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The Oscars are coming up, the Sundance and Berlin film festivals are just around the corner, and Hollywood is already taking the long distance view of the movies that will wow us in years to come. But it all starts with a good script, and today the annual The Black List is upon us, highlighting the very best unproduced screenplays in Hollywood. Voted on by executives and insiders, winding up on the list can lead to a tremendous career boost. Since 2005, Black List scripts have gone on to earn 196 Oscar nominations, resulting in 37 wins. In short, the players in Hollywood pay attention, as evidenced this year by a raft of big names—John August, Elizabeth Banks, Travis Beacham, Max Borenstein, Aline Brosh McKenna, Scott Z Burns, Ty Burrell, Damien Chazelle, Ava Duvernay, Nathan Fillion, Seth Grahame-Smith, Rian Johnson, Rashida Jones and Will McCormack, Simon Kinberg, Brian Koppelman, Alex Kurtzman, Allan. »
- Kevin Jagernauth
At the end of last week, a news story broke that suggested Roberto Orci was no longer in the frame to replace Jj Abrams as the director of the next Star Trek movie. Orci, a man with no directorial credits to his name, had reportedly been lobbying for the job, and Paramount was inching towards giving him the keys to its $150-200m blockbuster.
That story at the end of last week though has proven to be true: Orci is no longer in line to direct the next Star Trek adventure.
Furthermore, he's taken to the comments field of the excellent Trek Movie site. There, he's clarified that he does remain active on the project. Orci has co-written the screenplay and is a producer on the new Star Trek films. »
Apparently there is some ancient Hollywood dictum that a director may only helm one huge science fiction franchise with a frighteningly committed fan base that also has “Star” in the title at one time. Or maybe Jj Abrams just simply hasn’t got the time to direct both Star Wars: The Force Awakens – the long-awaited return of the galaxy far, far away as audiences remember it (ie not like the prequels) – and the third in his rebooted, rejuvenated Star Trek movie series.
How do you replace Abrams, though, especially when the new Trek movies have some indelibly held his style and influence? Paramount’s gut reaction was to drop Robert Orci into the director’s chair, the screenwriter who had previously scripted the first two Abrams Star Trek films with former collaborator Alex Kurtzman.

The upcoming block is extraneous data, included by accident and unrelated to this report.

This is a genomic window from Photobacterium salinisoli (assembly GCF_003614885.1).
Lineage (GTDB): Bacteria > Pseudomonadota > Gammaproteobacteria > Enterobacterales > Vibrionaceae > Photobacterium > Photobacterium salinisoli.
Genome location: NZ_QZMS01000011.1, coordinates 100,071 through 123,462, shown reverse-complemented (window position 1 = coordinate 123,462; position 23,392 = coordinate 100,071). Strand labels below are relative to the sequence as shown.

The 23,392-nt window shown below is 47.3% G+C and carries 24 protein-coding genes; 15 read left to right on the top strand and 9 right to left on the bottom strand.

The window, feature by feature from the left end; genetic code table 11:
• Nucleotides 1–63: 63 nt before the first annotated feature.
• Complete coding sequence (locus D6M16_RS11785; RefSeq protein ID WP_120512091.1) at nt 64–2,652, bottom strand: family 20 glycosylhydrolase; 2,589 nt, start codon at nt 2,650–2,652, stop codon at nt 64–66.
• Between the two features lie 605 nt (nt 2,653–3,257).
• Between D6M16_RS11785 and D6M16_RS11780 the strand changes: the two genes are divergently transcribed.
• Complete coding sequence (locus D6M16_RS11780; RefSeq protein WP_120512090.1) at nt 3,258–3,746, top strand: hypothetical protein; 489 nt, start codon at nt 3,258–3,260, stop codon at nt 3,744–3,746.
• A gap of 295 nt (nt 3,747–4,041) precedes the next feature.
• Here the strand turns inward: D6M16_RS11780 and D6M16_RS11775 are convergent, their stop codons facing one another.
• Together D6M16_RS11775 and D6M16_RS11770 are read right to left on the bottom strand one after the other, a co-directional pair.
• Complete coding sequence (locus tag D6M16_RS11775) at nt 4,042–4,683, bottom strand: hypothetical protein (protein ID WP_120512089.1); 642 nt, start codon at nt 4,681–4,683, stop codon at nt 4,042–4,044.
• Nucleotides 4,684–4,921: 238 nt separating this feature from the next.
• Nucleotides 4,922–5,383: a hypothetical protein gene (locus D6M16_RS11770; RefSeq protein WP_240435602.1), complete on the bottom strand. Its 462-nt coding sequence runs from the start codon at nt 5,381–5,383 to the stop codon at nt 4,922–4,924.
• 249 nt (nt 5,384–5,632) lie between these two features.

Star Trek 3 would’ve been Orci’s directorial debut, an honour which »
- Tom Baker
In a speech both touching and funny at Friday’s March of Dimes Celebration of Babies, Chris Pratt shared about his son Jack’s premature birth, born nine weeks early at just 3 pounds, 12 ounces. “That’s a decent-sized bass,” he said to laughs from the star-studded crowd at the Beverly Wilshire. “Very small for a human.”
“I’ve done all kinds of cool things as an actor — I’ve jumped out of helicopters and done some daring stunts and played baseball in a professional stadium, but none of it means anything compared to being somebody’s daddy,” Pratt said. While Jack was in the Nicu, Pratt said he cherished moments where he’d cradle his son skin-to-skin. “I made promises in that moment about what kind of dad I wanted to be and I just prayed that he’d live long enough that I could keep them.”
Pratt and his »
- Janine Lew
While the incredible teaser trailer for J.J. Abrams' Star Wars: The Force Awakens has fans of the series forgetting all about the prequels, the other outer space film franchise that Abrams departed to take over Episode VII was hit with a major blow: Deadline reports that Roberto Orci is "beaming off" the third film in the rebooted Star Trek series, leaving the film without a director.
Orci will remain onboard as producer while the follow-up to Star Trek Into Darkness quickly seeks out a new director in order »
After Jj Abrams left the "Star Trek" franchise to direct "Star Wars: Episode VII," Roberto Orci was brought on to replace him on "Star Trek 3." Orci and his writing partner Alex Kurtzman provided the screenplays for the first two "Star Trek" installments. Now comes word that Orci has officially dropped out of directing "Star Trek 3," which will move forward with the screenplay, written by Orci, Patrick McKay and Jd Payne. A release date has yet to be announced, but the plan is to have the movie in theaters in 2016, which is the 50th anniversary of the franchise. Regarding who will step in to replace Orci as the director, there are several reports indicating that Edgar Wright (Shaun of the Dead) is in talks. »
It seems like the rumors are true: Roberto Orci is no longer attached to direct Star Trek 3. This would have been Orci’s directorial debut. He was announced as director earlier this year after Jj Abrams, director of the two most recent Star Trek films, dropped out to direct some other movie set in outer space.
Orci has mainly been known as a writer. Orci and his writing partner, Alex Kurtzman, co-wrote many films together including the first two Tranformers movies and the Jj Abrams Star Trek movies (including Star Trek 3). They also co-wrote and created some TV shows together, Fringe and Sleepy Hollow to name a few. The duo has recently announced that they will no longer work together as writing partners.